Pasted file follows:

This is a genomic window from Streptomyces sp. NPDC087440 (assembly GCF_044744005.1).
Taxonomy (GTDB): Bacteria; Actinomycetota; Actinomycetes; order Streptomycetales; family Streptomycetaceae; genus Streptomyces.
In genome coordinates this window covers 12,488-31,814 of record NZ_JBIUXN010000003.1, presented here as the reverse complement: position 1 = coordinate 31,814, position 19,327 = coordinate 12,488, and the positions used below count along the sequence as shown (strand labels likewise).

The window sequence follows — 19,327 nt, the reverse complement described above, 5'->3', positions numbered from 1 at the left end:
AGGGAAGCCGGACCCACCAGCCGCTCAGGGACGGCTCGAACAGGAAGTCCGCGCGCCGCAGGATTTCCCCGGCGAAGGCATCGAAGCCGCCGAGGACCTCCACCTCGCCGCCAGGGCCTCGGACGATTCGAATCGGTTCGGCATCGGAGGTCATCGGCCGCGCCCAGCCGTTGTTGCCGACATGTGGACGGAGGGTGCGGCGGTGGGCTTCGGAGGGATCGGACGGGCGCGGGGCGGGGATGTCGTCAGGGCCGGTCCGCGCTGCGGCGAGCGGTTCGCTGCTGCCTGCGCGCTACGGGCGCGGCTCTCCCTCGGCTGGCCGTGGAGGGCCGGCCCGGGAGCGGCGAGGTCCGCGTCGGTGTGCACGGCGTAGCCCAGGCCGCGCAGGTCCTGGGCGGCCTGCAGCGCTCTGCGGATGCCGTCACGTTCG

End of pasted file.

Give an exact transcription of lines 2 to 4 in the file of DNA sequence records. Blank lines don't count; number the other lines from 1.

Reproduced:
Taxonomy (GTDB): Bacteria; Actinomycetota; Actinomycetes; order Streptomycetales; family Streptomycetaceae; genus Streptomyces.
In genome coordinates this window covers 12,488-31,814 of record NZ_JBIUXN010000003.1, presented here as the reverse complement: position 1 = coordinate 31,814, position 19,327 = coordinate 12,488, and the positions used below count along the sequence as shown (strand labels likewise).

The window sequence follows — 19,327 nt, the reverse complement described above, 5'->3', positions numbered from 1 at the left end: